I gave a paper at the conference titled ‘Exploring the Use of the Internet as a Method of Chinese Language Teaching: An Analysis of the QQ Social Networking Platform in Facilitating Cross-Cultural Communication and Second Language Acquisition’ (基于互联网技术的对外汉语教学的探索：QQ聊天工具在跨文化沟通和第二语言教学和学习的作用). I wrote this paper in conjunction with my colleague Zhang ‘Pearl’ Yingchun (张迎春) from China Jiliang University (Hangzhou). This is part of our ongoing collaboration exploring this use of digital technology in the teaching of Chinese and the prospects for using the technology to promote both language learning and cross-cultural understanding between students in China and Australia. You can read more about this project with China Jiliang Universtiy here. Unfortunately Pearl couldn’t be at the conference but she was represented by two very fine colleagues instead (Professors Guo Lanying 郭兰英 and Chen Hong 陈红). I was honoured to be able to introduce them to the delights of yumcha and to interpret the local Cantonese (see, it does come in handy!).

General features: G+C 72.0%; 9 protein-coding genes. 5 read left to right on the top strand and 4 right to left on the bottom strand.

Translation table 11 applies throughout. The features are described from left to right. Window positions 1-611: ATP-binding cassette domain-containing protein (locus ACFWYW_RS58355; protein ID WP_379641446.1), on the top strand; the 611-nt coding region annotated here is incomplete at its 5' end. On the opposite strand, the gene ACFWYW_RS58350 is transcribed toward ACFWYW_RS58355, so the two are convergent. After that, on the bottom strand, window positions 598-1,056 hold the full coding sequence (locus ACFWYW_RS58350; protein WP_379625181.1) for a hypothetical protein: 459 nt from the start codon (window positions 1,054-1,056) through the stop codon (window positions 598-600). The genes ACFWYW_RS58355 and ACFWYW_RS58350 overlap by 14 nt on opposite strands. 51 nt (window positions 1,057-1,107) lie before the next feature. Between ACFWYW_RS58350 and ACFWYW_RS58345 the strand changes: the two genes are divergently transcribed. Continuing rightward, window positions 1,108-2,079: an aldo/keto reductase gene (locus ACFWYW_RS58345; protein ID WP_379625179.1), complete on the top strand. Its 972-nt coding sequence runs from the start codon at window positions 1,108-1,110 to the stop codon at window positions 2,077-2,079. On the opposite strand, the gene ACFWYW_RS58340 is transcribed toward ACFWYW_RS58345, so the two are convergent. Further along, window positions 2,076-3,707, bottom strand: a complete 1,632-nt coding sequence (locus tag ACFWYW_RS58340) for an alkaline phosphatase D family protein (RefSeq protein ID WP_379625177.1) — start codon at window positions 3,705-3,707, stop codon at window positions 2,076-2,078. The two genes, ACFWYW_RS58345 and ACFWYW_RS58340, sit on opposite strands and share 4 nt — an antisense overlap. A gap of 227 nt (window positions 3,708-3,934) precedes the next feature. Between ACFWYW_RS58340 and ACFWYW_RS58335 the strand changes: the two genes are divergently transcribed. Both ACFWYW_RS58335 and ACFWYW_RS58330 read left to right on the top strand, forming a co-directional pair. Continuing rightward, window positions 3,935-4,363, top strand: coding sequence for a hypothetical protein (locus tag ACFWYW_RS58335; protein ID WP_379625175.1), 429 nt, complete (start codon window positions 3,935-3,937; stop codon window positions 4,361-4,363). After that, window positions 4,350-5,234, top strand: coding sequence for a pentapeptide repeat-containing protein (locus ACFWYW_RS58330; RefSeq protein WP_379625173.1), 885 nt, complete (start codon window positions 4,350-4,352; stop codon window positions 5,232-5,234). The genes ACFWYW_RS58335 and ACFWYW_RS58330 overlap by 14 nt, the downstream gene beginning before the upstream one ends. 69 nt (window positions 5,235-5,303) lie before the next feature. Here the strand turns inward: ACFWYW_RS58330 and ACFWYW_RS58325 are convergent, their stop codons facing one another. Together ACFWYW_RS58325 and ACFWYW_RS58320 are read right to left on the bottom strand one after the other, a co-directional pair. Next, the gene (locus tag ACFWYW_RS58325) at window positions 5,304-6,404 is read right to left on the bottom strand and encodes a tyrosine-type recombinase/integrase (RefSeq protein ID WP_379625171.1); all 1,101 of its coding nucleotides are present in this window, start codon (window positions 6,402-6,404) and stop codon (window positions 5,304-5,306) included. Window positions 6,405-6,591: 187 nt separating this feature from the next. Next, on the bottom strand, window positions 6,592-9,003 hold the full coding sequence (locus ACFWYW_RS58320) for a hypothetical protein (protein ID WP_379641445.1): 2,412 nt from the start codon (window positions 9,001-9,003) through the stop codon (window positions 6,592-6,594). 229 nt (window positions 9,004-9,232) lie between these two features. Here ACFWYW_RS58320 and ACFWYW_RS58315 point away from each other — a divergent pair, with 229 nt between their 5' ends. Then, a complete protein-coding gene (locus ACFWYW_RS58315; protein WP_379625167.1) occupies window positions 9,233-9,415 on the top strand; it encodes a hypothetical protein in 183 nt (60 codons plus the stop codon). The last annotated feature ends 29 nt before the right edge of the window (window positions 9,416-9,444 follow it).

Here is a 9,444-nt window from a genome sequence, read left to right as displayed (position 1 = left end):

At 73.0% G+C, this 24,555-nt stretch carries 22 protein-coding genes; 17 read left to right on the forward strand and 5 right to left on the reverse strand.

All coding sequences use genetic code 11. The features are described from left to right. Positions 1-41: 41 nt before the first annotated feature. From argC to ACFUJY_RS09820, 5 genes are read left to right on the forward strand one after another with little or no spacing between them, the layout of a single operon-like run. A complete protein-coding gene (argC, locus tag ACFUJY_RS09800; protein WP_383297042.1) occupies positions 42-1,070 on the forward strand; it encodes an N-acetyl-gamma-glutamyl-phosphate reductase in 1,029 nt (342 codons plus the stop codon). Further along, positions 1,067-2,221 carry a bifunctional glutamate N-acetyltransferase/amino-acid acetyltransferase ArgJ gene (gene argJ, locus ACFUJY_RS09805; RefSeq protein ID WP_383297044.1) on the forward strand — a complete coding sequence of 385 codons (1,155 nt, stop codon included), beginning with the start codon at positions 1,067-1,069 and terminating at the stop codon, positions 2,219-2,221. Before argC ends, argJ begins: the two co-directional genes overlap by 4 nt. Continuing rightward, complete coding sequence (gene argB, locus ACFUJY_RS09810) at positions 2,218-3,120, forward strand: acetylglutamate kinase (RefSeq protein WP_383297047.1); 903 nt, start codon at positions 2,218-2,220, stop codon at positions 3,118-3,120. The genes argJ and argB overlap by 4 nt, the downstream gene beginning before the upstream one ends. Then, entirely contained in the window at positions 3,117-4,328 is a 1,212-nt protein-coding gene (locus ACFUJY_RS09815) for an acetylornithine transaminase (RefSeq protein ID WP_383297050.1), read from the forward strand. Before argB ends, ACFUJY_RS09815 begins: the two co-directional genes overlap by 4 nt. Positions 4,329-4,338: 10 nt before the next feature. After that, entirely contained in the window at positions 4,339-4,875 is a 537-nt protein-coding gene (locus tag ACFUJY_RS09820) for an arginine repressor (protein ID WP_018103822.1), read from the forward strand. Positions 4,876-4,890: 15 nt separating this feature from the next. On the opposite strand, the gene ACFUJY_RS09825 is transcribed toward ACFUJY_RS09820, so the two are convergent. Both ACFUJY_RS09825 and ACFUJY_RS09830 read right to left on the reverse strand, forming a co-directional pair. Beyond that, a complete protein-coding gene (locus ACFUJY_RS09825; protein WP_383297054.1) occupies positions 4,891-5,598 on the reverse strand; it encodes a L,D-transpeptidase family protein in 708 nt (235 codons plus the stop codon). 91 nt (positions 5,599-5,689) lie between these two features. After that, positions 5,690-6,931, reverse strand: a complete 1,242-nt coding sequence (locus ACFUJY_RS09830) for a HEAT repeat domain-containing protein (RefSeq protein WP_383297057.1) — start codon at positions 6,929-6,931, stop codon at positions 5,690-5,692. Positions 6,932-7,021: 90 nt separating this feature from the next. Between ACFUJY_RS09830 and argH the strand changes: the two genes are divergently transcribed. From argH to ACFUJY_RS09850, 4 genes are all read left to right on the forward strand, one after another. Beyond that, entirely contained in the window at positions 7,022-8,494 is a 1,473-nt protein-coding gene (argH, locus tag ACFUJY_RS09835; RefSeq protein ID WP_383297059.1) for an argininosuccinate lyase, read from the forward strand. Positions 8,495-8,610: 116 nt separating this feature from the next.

If you happen to have studied Chinese at some point at Sun Yat-sen University the Alumni Office is keen to make contact with you. Please email Professor Zhu Qizhi (朱其智) at: firstname.lastname@example.org